While I was up in the air yesterday crossing the pond, Square Enix launched its Final Fantasy XIV beta program, offering Final Fantasy buffs a shot at early access. If you already know all there is to know about the game, you can skip straight to the action by visiting the official site and tapping the beta signup link. Note that this is for the Windows version, and PlayStation 3 recruitment won’t begin until a later date.
For the rest, Final Fantasy XIV is Square Enix’s official followup to Final Fantasy XI and the company’s second franchise foray into massively multiplayer online roleplaying. Final Fantasy XI’s been around since 2003 (an Xbox 360 version was launched in 2006) and steadily grown its user base from a few hundred thousand to around half a million subscribers as of November 2008.
Where Final Fantasy XI took place in the high fantasy world of Vana’diel, Final Fantasy XIV transpires in an “unknown realm” called Eorzea. Where Final Fantasy XI employed conventional experience points to determine character abilities, Final Fantasy XIV’s characters take their cues from weapons and crafting tools: What a character equips influences his or her profession and abilities, and in a nod to Final Fantasy II’s skill-driven mechanics, Final Fantasy XIV won’t employ levels to signify advancement.
The game’s due for global release (simultaneous, for a change) on the PlayStation 3 and Windows PCs sometime next year. Languages supported will include Japanese, English, French, and German, though no word yet on whether the game will employ an automatic language translator similar to the one found in Final Fantasy XI.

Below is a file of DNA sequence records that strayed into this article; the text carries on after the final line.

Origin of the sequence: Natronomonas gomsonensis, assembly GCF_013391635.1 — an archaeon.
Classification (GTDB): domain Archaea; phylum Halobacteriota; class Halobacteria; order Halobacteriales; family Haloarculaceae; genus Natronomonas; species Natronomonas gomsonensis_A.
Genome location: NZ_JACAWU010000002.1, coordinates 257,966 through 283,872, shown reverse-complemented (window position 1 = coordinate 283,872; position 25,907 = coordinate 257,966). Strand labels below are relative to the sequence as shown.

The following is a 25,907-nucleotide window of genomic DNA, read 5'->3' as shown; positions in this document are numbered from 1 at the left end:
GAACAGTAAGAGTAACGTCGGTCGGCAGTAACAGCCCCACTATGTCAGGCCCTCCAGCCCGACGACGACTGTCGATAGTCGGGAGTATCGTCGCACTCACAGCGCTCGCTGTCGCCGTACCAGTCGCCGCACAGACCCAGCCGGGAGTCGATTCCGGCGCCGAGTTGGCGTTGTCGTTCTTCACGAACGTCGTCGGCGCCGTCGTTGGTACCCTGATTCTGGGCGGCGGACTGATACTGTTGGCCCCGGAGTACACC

Beta testers will be recruited to test the usual stuff: Balance, game mechanics, and bugs. Anyone (over 18) can apply for consideration, regardless of past online roleplaying experience, you’ll just need to set up a Square Enix ID account. Selection will depend on the content of your application, not submission order, and Square Enix plans several rounds, so if you don’t get in initially, you’ll have successive opportunities down the line. Once you’re in, you can stay in through to the end of the beta test phase.
Whatever you do, only apply once: Sign up repeatedly and you’ll deep six your application.
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